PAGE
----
Sunday, November 4, 2007

The Undertaking

Students know my affinity for the Frontline documentary series on PBS.

You can't escape a class of mine without being subjected to at least one of them. And coming next semester, probably in Intro to Sociology, or perhaps elsewhere, we'll watch and discuss the latest Frontline I watched the other night, entitled "The Undertaking".

Ostensibly about the funeral business, the program is much greater in scope, exploring how U.S. culture deals (or doesn't) with death and bereavement. Anthropological research has shown, for example, that we are one of the only cultures in the world that seeks estrangement from deny it, run from it, defeat it, cheat it, grieve very quickly, and then move on as if nothing has occurred. All cultures have funereal rights, but very few have the schizoid relationship with death, the logical conclusion to all living things, that we do.

This documentary sheds light on the process and goes a long way towards humanizing the "undertaker", a job and status we usually associate with dark over coats and morbidity. From a conflict theory standpoint, the "business" of the funeral isn't really explored and that's probably the only weak point in the entire hour. However, from a Functionalist standpoint, the role and vital functions of funeral directors is presented in depth. As with other occupations, we don't like to think of funeral directors and the job they perform, until we need one.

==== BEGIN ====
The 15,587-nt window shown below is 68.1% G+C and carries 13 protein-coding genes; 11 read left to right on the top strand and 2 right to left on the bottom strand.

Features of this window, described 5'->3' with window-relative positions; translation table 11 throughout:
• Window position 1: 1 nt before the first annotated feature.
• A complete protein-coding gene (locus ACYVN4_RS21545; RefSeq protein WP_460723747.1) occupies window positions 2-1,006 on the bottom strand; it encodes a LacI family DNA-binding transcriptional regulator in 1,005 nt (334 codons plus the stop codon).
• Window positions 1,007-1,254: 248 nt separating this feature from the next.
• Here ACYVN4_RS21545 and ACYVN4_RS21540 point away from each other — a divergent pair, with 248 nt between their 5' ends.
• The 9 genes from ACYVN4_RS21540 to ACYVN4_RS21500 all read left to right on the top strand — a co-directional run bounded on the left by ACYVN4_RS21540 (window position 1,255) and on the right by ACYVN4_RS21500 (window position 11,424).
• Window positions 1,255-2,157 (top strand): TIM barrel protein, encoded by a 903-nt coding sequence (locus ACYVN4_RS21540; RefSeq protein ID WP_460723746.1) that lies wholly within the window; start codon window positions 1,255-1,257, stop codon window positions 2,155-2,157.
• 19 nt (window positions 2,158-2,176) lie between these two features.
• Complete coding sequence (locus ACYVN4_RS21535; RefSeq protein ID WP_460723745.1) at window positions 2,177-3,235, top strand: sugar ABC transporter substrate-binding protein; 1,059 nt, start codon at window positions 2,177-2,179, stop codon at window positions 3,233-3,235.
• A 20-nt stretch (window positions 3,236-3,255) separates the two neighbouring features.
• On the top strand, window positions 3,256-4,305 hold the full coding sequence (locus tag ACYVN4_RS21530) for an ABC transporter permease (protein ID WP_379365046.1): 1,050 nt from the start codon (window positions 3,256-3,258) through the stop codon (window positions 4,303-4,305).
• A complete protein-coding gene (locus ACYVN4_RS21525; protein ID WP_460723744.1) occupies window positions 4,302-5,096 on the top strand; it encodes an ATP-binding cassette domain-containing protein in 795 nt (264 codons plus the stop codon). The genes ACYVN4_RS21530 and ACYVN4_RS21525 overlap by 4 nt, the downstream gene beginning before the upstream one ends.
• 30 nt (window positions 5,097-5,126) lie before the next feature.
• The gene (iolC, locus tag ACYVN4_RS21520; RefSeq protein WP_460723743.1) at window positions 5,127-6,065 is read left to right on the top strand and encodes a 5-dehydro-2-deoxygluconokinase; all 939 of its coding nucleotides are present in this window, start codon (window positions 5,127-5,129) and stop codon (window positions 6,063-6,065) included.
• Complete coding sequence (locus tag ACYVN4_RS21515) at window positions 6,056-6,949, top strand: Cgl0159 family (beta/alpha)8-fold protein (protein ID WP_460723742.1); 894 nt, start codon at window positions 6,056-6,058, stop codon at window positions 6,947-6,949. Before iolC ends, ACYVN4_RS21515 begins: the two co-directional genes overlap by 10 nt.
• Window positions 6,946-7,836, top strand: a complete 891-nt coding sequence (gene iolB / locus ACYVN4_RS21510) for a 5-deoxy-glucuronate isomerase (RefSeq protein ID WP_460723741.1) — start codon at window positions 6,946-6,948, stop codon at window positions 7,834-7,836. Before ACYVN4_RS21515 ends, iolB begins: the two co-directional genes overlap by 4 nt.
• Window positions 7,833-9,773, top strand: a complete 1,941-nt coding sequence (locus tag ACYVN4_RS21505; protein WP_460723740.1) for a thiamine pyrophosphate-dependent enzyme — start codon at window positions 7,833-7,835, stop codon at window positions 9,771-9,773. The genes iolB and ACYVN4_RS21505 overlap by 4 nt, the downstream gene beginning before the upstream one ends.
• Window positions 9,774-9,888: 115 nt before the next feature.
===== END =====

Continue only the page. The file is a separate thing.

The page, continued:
As important is the writing and poetry of Thomas Lynch, one of the funeral directors who appears in the film. Lynch is author of the award winning book "The Undertaking: Life Studies from the Dismal Trade", a collection of essays reflecting on the death and bereavement process from years spent in the funeral business. The film is interspersed with his thoughts as various families, who allowed the film makers extraordinary access to their trip through the bereavement process, deal up close and personal with it. Death isn't only something that comes to the elderly, as the painful story of the young couple dealing with the death of their 2 year-old illustrates.

"Every year I bury a couple hundred of my townspeople.
Another two or three dozen I take to the crematory to be burned ...
I sell caskets, burial vaults, and urns for the ashes ... I am the only undertaker in this town."
-- Thomas Lynch

Quite literally, one of the most powerful hours I've spent watching television in some time. You can watch the documentary online. We'll probably be watching it in class at some point.

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